Comparative Genomics in Drosophila.

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Comparative Genomics in Drosophila.

Methods Mol Biol. 2018;1704:433-450

Authors: Oti M, Pane A, Sammeth M

Abstract
Since the pioneering studies of Thomas Hunt Morgan and coworkers at the dawn of the twentieth century, Drosophila melanogaster and its sister species have tremendously contributed to unveil the rules underlying animal genetics, development, behavior, evolution, and human disease. Recent advances in DNA sequencing technologies launched Drosophila into the post-genomic era and paved the way for unprecedented comparative genomics investigations. The complete sequencing and systematic comparison of the genomes from 12 Drosophila species represents a milestone achievement in modern biology, which allowed a plethora of different studies ranging from the annotation of known and novel genomic features to the evolution of chromosomes and, ultimately, of entire genomes. Despite the efforts of countless laboratories worldwide, the vast amount of data that were produced over the past 15 years is far from being fully explored.In this chapter, we will review some of the bioinformatic approaches that were developed to interrogate the genomes of the 12 Drosophila species. Setting off from alignments of the entire genomic sequences, the degree of conservation can be separately evaluated for every region of the genome, providing already first hints about elements that are under purifying selection and therefore likely functional. Furthermore, the careful analysis of repeated sequences sheds light on the evolutionary dynamics of transposons, an enigmatic and fascinating class of mobile elements housed in the genomes of animals and plants. Comparative genomics also aids in the computational identification of the transcriptionally active part of the genome, first and foremost of protein-coding loci, but also of transcribed nevertheless apparently noncoding regions, which were once considered "junk" DNA. Eventually, the synergy between functional and comparative genomics also facilitates in silico and in vivo studies on cis-acting regulatory elements, like transcription factor binding sites, that due to the high degree of sequence variability usually impose increased challenges for bioinformatics approaches.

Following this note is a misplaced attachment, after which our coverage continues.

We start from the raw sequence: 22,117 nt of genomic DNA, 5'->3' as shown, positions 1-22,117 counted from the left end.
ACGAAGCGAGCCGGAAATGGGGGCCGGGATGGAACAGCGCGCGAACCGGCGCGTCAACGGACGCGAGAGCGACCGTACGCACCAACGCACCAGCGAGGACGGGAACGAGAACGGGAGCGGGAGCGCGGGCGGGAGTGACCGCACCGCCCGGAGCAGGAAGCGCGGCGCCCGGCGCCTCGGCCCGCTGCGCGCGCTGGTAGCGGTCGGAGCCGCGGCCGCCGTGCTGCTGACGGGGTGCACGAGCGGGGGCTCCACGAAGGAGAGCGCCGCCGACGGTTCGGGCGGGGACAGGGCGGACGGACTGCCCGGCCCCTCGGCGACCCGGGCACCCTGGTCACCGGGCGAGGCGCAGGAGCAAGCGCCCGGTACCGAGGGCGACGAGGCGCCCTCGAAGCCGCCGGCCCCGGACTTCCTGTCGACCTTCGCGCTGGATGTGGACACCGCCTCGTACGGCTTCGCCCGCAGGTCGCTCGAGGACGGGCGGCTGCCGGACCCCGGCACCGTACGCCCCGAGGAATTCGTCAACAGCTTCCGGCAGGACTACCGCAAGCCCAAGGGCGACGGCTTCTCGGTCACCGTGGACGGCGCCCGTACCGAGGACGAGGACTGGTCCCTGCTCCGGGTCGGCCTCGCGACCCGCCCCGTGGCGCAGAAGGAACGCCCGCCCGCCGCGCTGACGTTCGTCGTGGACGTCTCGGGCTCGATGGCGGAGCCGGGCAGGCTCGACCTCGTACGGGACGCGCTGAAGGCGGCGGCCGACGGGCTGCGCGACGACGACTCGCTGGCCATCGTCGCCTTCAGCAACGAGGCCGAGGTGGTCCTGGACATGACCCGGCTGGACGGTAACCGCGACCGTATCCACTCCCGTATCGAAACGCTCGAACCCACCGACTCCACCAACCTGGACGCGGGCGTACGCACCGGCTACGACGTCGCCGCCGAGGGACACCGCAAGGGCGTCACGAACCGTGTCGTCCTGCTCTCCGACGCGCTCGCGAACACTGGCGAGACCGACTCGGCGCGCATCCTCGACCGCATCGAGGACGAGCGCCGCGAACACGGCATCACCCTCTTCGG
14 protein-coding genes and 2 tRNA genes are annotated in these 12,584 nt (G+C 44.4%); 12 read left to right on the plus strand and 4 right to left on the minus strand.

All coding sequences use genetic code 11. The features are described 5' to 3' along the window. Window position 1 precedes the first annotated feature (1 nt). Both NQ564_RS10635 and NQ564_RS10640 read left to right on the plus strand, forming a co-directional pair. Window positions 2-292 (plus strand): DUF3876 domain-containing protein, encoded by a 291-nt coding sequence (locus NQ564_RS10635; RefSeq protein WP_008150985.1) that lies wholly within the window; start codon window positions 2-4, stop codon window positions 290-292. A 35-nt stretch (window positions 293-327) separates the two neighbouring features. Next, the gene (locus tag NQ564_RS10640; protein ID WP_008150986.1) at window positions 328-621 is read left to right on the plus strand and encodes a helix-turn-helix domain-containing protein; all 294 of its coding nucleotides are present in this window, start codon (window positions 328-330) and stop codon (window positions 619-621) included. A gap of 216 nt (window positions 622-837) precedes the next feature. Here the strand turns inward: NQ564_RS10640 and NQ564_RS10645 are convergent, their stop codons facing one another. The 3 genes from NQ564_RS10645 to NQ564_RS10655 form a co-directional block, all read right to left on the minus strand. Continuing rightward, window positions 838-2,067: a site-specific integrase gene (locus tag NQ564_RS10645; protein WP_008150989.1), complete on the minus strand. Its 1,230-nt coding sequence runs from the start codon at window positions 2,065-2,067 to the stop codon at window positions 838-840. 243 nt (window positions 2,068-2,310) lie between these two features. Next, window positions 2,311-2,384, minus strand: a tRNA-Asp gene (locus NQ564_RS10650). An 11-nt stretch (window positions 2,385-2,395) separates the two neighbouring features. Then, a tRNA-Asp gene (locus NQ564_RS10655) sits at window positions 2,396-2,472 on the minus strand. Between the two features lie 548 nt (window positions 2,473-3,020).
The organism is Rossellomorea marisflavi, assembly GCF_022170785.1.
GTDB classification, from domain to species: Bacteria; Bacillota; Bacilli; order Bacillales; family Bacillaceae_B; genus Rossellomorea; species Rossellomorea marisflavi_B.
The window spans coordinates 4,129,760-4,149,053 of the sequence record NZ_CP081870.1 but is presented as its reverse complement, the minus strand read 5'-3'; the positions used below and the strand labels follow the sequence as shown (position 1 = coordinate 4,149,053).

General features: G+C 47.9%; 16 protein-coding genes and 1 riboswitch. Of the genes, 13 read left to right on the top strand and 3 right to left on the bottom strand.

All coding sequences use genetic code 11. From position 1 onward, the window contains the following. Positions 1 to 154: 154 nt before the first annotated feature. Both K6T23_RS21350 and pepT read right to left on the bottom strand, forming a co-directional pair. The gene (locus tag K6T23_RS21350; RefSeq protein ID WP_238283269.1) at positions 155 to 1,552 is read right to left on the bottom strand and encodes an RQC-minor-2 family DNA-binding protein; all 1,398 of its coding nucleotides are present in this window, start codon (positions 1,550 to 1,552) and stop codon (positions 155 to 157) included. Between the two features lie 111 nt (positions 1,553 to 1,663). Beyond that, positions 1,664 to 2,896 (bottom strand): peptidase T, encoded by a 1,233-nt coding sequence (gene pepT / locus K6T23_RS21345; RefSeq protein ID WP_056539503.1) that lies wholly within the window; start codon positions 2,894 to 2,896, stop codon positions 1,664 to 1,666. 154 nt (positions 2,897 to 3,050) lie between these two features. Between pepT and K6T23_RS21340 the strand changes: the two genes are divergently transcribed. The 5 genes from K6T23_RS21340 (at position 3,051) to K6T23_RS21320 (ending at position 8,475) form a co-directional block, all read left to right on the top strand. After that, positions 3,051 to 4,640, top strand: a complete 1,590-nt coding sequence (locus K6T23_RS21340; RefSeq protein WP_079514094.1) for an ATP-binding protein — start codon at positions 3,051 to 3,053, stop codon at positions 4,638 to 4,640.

PMID: 29277877 [PubMed - in process]

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Comparative Genomics in Homo sapiens.

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Comparative Genomics in Homo sapiens.

Methods Mol Biol. 2018;1704:451-472

Authors: Oti M, Sammeth M

Abstract
Genomes can be compared at different levels of divergence, either between species or within species. Within species genomes can be compared between different subpopulations, such as human subpopulations from different continents. Investigating the genomic differences between different human subpopulations is important when studying complex diseases that are affected by many genetic variants, as the variants involved can differ between populations. The 1000 Genomes Project collected genome-scale variation data for 2504 human individuals from 26 different populations, enabling a systematic comparison of variation between human subpopulations. In this chapter, we present step-by-step a basic protocol for the identification of population-specific variants employing the 1000 Genomes data. These variants are subsequently further investigated for those that affect the proteome or RNA splice sites, to investigate potentially biologically relevant differences between the populations.

PMID: 29277878 [PubMed - in process]

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QAlign: quality-based multiple alignments with dynamic phylogenetic analysis.

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QAlign: quality-based multiple alignments with dynamic phylogenetic analysis.

Bioinformatics. 2003 Aug 12;19(12):1592-3

Authors: Sammeth M, Rothgänger J, Esser W, Albert J, Stoye J, Harmsen D

Abstract
Integrating different alignment strategies, a layout editor and tools deriving phylogenetic trees in a 'multiple alignment environment' helps to investigate and enhance results of multiple sequence alignment by hand. QAlign combines algorithms for fast progressive and accurate simultaneous multiple alignment with a versatile editor and a dynamic phylogenetic analysis in a convenient graphical user interface.

PMID: 12912847 [PubMed - indexed for MEDLINE]

Posted in Bioinformatics | Comments closed